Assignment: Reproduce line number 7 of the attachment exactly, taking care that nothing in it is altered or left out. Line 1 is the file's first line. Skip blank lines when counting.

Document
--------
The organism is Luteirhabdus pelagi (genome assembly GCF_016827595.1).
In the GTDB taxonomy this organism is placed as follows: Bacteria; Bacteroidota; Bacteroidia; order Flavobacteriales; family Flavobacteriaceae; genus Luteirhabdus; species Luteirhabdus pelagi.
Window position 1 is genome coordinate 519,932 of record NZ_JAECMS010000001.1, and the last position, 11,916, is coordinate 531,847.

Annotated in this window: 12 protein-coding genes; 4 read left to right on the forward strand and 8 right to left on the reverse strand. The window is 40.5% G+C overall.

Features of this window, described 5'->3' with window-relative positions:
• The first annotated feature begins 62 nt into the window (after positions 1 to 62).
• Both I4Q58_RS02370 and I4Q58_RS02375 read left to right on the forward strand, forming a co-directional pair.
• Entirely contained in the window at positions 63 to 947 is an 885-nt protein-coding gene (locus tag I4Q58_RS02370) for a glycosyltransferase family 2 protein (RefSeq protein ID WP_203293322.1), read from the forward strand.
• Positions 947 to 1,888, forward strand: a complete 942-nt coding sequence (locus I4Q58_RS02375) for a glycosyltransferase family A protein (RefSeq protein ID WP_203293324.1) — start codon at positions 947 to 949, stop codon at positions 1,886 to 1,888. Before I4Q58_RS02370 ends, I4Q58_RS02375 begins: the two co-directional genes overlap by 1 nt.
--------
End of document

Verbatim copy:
• Both I4Q58_RS02370 and I4Q58_RS02375 read left to right on the forward strand, forming a co-directional pair.